Nitrogen enrichment during soil organic matter burning and molecular evidence of maillard reactions

Environmental Science and Technology
By: , and 



Wildfires in forested watersheds dramatically alter stored and labile soil organic matter (SOM) pools and the export of dissolved organic matter (DOM). Ecosystem recovery after wildfires depends on soil microbial communities and revegetation and therefore is limited by the availability of nutrients, such as nitrogen-containing and labile, water-soluble compounds. However, SOM byproducts produced at different wildfire intensities are poorly understood, leading to difficulties in assessing wildfire severity and predicting ecosystem recovery. In this work, water-extractable organic matter (WEOM) from laboratory microcosms of soil burned at discrete temperatures was characterized by ultrahigh-resolution Fourier transform ion cyclotron resonance mass spectrometry to study the impacts of fire temperature on SOM and DOM composition. The molecular composition derived from different burn temperatures indicated that nitrogen-containing byproducts were enriched with heating and composed of a wide range of aromatic features and oxidation states. Mass difference-based analysis also suggested that products formed during heating could be modeled using transformations along the Maillard reaction pathway. The enrichment of N-containing SOM and DOM at different soil burning intensities has important implications for ecosystem recovery and downstream water quality.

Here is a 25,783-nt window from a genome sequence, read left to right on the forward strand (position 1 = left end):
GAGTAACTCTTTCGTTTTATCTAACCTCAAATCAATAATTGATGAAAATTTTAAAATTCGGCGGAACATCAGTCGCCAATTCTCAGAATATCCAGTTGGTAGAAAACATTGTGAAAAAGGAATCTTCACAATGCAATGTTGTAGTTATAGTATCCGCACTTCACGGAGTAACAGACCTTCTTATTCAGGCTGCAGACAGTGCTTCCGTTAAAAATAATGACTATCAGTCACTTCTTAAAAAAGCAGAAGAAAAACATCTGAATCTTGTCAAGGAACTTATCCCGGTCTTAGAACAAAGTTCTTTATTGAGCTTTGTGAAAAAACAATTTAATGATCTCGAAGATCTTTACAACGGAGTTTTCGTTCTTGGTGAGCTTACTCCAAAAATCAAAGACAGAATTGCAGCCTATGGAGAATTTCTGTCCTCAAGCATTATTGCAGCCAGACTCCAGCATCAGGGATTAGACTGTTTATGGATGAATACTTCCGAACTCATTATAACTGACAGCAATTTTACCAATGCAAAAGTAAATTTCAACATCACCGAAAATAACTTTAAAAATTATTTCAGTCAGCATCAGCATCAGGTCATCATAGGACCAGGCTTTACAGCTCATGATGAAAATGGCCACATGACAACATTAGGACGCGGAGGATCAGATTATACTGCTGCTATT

Publication type Article
Publication Subtype Journal Article
Title Nitrogen enrichment during soil organic matter burning and molecular evidence of maillard reactions
Series title Environmental Science and Technology
DOI 10.1021/acs.est.1c06745
Volume 56
Issue 7
Year Published 2022
Language English
Publisher American Chemical Society
Contributing office(s) WMA - Earth System Processes Division
Description 13 p.
First page 4597
Last page 4609
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